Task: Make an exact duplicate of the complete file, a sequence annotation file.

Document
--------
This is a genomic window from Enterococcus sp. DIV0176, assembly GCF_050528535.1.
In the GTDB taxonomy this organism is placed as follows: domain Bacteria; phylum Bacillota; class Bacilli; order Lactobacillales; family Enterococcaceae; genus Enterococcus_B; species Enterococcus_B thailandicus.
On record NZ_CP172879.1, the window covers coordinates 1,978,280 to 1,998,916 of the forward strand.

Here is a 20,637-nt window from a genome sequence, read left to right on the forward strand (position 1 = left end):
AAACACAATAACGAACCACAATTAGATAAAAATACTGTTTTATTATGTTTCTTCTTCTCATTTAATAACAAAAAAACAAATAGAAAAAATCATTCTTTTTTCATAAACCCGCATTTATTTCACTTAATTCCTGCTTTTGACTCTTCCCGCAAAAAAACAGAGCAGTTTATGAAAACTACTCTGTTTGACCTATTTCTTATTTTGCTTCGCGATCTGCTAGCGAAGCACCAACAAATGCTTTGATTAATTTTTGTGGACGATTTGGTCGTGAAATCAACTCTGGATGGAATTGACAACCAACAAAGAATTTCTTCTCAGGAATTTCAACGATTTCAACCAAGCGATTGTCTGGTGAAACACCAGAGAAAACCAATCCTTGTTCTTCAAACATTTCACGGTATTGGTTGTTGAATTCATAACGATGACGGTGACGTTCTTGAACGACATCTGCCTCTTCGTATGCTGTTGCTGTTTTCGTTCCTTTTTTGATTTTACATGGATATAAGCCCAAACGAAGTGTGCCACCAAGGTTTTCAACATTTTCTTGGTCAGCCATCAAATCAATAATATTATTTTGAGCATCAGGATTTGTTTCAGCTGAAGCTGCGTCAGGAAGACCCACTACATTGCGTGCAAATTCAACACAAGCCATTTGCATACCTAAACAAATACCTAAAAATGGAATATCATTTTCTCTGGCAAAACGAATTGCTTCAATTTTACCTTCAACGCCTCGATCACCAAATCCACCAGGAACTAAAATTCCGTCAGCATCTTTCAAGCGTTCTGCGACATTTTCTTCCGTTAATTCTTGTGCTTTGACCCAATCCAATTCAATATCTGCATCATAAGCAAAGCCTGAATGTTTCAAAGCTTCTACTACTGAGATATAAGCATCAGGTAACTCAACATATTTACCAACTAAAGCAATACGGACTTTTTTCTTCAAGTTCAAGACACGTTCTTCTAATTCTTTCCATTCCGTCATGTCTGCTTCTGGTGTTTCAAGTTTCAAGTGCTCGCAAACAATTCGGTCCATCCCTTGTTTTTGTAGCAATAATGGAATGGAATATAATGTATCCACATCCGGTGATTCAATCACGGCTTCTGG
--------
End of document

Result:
This is a genomic window from Enterococcus sp. DIV0176, assembly GCF_050528535.1.
In the GTDB taxonomy this organism is placed as follows: domain Bacteria; phylum Bacillota; class Bacilli; order Lactobacillales; family Enterococcaceae; genus Enterococcus_B; species Enterococcus_B thailandicus.
On record NZ_CP172879.1, the window covers coordinates 1,978,280 to 1,998,916 of the forward strand.

Here is a 20,637-nt window from a genome sequence, read left to right on the forward strand (position 1 = left end):
AAACACAATAACGAACCACAATTAGATAAAAATACTGTTTTATTATGTTTCTTCTTCTCATTTAATAACAAAAAAACAAATAGAAAAAATCATTCTTTTTTCATAAACCCGCATTTATTTCACTTAATTCCTGCTTTTGACTCTTCCCGCAAAAAAACAGAGCAGTTTATGAAAACTACTCTGTTTGACCTATTTCTTATTTTGCTTCGCGATCTGCTAGCGAAGCACCAACAAATGCTTTGATTAATTTTTGTGGACGATTTGGTCGTGAAATCAACTCTGGATGGAATTGACAACCAACAAAGAATTTCTTCTCAGGAATTTCAACGATTTCAACCAAGCGATTGTCTGGTGAAACACCAGAGAAAACCAATCCTTGTTCTTCAAACATTTCACGGTATTGGTTGTTGAATTCATAACGATGACGGTGACGTTCTTGAACGACATCTGCCTCTTCGTATGCTGTTGCTGTTTTCGTTCCTTTTTTGATTTTACATGGATATAAGCCCAAACGAAGTGTGCCACCAAGGTTTTCAACATTTTCTTGGTCAGCCATCAAATCAATAATATTATTTTGAGCATCAGGATTTGTTTCAGCTGAAGCTGCGTCAGGAAGACCCACTACATTGCGTGCAAATTCAACACAAGCCATTTGCATACCTAAACAAATACCTAAAAATGGAATATCATTTTCTCTGGCAAAACGAATTGCTTCAATTTTACCTTCAACGCCTCGATCACCAAATCCACCAGGAACTAAAATTCCGTCAGCATCTTTCAAGCGTTCTGCGACATTTTCTTCCGTTAATTCTTGTGCTTTGACCCAATCCAATTCAATATCTGCATCATAAGCAAAGCCTGAATGTTTCAAAGCTTCTACTACTGAGATATAAGCATCAGGTAACTCAACATATTTACCAACTAAAGCAATACGGACTTTTTTCTTCAAGTTCAAGACACGTTCTTCTAATTCTTTCCATTCCGTCATGTCTGCTTCTGGTGTTTCAAGTTTCAAGTGCTCGCAAACAATTCGGTCCATCCCTTGTTTTTGTAGCAATAATGGAATGGAATATAATGTATCCACATCCGGTGATTCAATCACGGCTTCTGG